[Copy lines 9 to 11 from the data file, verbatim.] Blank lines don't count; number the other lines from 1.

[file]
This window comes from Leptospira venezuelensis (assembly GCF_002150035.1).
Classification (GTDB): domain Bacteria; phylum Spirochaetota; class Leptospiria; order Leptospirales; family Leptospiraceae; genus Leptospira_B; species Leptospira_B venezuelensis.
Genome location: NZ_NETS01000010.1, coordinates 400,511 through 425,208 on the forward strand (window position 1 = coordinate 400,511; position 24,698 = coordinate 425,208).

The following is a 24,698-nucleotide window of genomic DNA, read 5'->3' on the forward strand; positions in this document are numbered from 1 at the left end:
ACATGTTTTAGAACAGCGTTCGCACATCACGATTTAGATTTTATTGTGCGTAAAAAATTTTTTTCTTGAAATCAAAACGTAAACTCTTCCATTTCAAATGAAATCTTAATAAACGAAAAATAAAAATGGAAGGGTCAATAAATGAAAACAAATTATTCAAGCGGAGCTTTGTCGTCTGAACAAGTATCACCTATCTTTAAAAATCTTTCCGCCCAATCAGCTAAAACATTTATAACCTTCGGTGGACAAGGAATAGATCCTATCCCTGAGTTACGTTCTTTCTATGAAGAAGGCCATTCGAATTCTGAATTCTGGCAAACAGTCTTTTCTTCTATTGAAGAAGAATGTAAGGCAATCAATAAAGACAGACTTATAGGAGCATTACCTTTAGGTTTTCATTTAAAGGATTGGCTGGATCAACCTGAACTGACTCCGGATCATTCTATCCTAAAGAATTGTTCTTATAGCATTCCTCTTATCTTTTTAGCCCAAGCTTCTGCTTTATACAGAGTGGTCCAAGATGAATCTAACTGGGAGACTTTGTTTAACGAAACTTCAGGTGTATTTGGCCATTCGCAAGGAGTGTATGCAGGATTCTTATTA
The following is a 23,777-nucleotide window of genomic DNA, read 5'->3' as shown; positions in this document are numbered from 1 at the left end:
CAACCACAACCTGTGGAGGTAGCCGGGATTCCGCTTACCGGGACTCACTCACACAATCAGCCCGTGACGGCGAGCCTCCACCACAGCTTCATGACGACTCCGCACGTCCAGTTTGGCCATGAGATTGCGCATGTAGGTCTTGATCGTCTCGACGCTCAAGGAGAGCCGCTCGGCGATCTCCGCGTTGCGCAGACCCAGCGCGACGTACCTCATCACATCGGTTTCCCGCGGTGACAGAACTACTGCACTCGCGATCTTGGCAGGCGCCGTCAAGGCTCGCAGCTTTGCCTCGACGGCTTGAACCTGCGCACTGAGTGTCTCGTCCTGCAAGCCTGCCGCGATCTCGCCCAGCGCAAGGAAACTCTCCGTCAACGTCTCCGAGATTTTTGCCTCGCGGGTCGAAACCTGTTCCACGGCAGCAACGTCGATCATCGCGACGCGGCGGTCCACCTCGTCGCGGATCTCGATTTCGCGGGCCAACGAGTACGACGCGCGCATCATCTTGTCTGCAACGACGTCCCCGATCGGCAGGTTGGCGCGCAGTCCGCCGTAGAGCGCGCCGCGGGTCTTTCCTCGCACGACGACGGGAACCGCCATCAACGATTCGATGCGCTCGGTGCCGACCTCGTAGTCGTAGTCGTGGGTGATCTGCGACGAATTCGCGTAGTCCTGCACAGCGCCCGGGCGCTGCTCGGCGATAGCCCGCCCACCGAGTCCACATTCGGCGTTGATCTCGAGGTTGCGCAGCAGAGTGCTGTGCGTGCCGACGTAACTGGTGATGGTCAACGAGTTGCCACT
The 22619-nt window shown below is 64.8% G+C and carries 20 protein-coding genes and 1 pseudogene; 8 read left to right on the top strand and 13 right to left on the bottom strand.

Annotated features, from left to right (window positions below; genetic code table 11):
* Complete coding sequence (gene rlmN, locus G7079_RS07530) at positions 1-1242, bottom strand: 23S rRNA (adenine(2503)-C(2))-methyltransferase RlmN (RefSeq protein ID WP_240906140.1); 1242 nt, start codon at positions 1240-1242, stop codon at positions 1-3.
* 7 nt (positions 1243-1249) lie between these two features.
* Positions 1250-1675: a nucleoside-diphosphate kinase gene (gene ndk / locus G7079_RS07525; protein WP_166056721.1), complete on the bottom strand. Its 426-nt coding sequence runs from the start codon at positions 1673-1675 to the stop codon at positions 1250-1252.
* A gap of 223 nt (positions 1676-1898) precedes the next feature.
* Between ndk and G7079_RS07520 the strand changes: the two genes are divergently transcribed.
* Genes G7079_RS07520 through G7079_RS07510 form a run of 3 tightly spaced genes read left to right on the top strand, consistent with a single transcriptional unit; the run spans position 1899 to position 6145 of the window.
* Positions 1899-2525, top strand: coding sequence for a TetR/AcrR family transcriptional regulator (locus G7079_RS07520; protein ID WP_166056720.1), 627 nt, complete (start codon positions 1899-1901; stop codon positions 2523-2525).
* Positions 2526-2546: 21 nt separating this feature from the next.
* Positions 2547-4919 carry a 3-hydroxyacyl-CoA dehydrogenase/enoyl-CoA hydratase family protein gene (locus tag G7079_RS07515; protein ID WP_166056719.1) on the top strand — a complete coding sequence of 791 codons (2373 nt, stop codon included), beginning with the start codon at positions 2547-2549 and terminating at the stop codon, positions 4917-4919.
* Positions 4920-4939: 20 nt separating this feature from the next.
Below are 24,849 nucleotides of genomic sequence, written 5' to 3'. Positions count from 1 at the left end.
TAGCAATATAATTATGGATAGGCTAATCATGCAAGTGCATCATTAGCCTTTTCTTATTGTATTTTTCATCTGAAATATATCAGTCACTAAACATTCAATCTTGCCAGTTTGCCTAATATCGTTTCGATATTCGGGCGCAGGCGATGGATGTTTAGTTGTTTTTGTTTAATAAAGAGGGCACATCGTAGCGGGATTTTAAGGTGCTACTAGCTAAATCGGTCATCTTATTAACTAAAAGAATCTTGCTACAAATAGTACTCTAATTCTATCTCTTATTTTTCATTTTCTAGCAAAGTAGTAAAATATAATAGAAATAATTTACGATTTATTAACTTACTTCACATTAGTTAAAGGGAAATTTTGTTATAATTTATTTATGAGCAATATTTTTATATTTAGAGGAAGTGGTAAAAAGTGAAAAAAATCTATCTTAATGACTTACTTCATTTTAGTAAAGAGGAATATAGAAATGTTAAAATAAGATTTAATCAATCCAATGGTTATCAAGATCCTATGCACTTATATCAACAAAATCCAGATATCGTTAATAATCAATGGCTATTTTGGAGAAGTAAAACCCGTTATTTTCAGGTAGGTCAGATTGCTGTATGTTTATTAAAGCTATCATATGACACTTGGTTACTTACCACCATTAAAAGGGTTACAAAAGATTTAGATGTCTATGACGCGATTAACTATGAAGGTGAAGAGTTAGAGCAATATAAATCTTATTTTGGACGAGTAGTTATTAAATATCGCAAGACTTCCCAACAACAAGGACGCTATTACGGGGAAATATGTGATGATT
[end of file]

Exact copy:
Annotated features, from left to right (window positions below; genetic code table 11):
* Complete coding sequence (gene rlmN, locus G7079_RS07530) at positions 1-1242, bottom strand: 23S rRNA (adenine(2503)-C(2))-methyltransferase RlmN (RefSeq protein ID WP_240906140.1); 1242 nt, start codon at positions 1240-1242, stop codon at positions 1-3.
* 7 nt (positions 1243-1249) lie between these two features.